Hepatitis A: Vaccination, Symptoms, Transmission, And What Really Is It?
Hepatitis A: Vaccination, Symptoms, Transmission, And What Really Is It?

Hepatitis A: Vaccination, Symptoms, Transmission, And What Really Is It?

Hepatitis A is an infectious liver disease. It is the most benign of all of hepatitis viruses. Several vaccinations exist to help prevent the disease. So what are the symptoms and types of transmission of the disease?

What is Hepatitis A?

Hepatitis A is an acute infectious liver disease which is transmitted by the virus which shares the same name. It is the least serious type of viral hepatitis. Unlike hepatitis B or hepatitis C, hepatitis A does not develop into a chronic condition and is very rarely fatal.

The hepatitis A virus (HAV) infects approximately 10 million people across the world every year. For the most part, it is passed on through contaminated water and is one of the most common types of food poisoning. Several vaccines against hepatitis A are available.

Hepatitis A symptoms

Hepatitis A does not often produce any symptoms in the majority of cases and can disappear without you noticing. However, infected people can suffer from clinical signs of the flu: fever, headaches, nausea and vomiting, aches, loss of appetite, abdominal pains.

For infected adults, jaundice also occurs in more than 70% of cases. This is not as common in children. The incubation period of hepatitis A, that is the time that the virus spends in the body, is generally between 14 and 28 days.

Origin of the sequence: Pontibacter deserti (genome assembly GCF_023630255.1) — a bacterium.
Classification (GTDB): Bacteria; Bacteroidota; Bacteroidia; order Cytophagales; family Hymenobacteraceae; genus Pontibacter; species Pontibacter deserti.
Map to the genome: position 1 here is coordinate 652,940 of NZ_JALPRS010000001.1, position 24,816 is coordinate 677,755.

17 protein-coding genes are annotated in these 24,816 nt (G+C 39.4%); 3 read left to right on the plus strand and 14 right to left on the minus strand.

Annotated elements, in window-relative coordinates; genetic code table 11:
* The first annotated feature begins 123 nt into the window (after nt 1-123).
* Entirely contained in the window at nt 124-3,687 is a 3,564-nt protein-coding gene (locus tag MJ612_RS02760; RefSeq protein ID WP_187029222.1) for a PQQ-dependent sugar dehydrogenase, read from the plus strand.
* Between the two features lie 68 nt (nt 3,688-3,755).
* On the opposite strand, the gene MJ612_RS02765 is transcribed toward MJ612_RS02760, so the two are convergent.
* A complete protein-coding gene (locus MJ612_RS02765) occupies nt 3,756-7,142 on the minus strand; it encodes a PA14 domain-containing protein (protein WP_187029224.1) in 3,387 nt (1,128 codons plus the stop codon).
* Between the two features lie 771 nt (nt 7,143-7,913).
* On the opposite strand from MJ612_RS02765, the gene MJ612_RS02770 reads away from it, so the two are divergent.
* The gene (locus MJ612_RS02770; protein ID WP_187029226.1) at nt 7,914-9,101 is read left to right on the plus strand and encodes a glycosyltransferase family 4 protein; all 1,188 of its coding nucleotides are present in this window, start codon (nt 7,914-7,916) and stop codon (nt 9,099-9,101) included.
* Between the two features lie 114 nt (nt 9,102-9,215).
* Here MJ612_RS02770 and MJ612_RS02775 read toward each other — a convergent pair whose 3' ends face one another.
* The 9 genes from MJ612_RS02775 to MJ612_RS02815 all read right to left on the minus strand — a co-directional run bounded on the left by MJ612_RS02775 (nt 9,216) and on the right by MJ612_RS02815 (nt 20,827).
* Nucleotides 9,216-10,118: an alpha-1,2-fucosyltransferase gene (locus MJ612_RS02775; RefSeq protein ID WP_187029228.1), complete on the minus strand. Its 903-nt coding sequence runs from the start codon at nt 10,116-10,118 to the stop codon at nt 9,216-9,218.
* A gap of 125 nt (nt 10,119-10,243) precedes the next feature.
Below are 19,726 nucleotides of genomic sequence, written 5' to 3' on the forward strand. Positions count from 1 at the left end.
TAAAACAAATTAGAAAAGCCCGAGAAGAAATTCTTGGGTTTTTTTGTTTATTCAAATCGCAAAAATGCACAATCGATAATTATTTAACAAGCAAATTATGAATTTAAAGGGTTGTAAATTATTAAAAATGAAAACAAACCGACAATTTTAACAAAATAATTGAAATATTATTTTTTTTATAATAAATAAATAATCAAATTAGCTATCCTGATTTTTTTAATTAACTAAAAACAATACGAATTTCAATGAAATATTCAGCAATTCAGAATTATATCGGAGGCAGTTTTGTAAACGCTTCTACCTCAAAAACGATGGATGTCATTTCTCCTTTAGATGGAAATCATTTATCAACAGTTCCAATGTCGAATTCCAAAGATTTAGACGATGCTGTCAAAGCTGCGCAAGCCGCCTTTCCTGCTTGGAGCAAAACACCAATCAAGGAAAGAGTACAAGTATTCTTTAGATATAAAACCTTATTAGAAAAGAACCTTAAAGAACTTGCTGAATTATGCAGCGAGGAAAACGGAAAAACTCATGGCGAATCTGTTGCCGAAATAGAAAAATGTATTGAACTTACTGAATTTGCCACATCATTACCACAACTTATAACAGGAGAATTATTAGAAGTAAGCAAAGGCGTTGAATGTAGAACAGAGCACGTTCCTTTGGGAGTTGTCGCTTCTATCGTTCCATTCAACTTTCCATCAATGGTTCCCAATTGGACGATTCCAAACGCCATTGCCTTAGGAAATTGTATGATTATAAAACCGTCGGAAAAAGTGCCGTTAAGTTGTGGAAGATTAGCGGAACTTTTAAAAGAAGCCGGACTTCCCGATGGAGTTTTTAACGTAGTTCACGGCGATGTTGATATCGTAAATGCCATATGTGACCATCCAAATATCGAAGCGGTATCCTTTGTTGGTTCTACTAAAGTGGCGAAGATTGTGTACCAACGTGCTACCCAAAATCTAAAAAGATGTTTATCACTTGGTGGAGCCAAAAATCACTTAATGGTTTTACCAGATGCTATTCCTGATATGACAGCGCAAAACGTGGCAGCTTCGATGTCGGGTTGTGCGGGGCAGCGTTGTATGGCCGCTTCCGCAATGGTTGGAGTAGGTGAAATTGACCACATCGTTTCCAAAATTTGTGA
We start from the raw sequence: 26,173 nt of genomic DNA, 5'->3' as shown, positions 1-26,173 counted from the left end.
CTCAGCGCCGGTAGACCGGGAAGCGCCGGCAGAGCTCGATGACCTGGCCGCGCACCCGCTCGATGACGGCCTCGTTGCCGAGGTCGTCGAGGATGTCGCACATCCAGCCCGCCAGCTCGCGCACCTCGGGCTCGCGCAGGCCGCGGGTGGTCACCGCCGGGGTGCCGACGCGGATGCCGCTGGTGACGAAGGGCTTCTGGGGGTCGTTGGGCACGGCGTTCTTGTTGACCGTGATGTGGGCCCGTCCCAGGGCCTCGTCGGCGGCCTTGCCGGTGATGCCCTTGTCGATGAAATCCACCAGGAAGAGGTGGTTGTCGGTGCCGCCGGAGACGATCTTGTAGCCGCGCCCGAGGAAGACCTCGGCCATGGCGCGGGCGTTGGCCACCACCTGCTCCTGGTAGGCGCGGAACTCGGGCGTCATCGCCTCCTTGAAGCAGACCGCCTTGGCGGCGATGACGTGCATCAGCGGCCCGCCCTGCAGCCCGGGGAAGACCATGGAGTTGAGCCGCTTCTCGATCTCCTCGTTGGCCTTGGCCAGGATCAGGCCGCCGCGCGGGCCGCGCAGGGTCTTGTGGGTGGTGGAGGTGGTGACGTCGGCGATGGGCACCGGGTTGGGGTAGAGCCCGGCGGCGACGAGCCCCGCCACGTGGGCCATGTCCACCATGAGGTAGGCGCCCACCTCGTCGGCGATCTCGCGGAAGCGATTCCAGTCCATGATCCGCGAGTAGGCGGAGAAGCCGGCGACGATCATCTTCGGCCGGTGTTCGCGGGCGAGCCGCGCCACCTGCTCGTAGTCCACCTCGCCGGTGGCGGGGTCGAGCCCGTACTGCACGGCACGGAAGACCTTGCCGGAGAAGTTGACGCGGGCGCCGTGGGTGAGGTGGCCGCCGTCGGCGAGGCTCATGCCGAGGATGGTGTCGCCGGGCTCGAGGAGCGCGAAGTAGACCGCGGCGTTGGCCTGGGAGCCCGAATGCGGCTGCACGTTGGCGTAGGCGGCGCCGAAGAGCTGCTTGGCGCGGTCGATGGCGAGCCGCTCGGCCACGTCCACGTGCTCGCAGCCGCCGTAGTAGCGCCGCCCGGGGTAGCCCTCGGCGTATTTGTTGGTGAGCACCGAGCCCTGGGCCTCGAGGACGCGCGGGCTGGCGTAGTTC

Transmission of Hepatitis A

The hepatitis A virus mainly spreads by fecal-oral routes. This means that it is transmitted by consuming food or water which is contaminated by the feces of an infected person.

The disease therefore appears more often in developing countries where bottled water is rarely available and where there are poor sanitary conditions. In fact, HAV is very resistant and can survive in fresh or salty water for several months.

Sometimes HAV can also be transmitted from oral and anal sexual activity. Infected people are contagious even before showing any initial symptoms.

The hepatitis A vaccine

Several vaccines are available which fight against HAV. They are very effective and well tolerated. They contain deactivated hepatitis A viruses which allow the organism to produce specific antibodies. The vaccination is normally recommended for travellers visiting countries where the virus is endemic, where there are sufferers of chronic hepatitis (for whom the disease could be more serious), and when men are having sexual relations with other males.

Good levels of hygiene can also contribute to preventing the transmission of the disease. It is important for every person who is infected to wash their hands with soaps after every time they go to the toilet.

Hepatitis A treatments

There is no specific treatment to cure hepatitis A. It takes a long time for symptoms to disappear, sometimes taking several weeks or months. However, some measures can be taken to speed up the process.

Drinking lots of water, resting and adapting your diet are advised to help prevent the liver from becoming overworked.

By Stacey Williams
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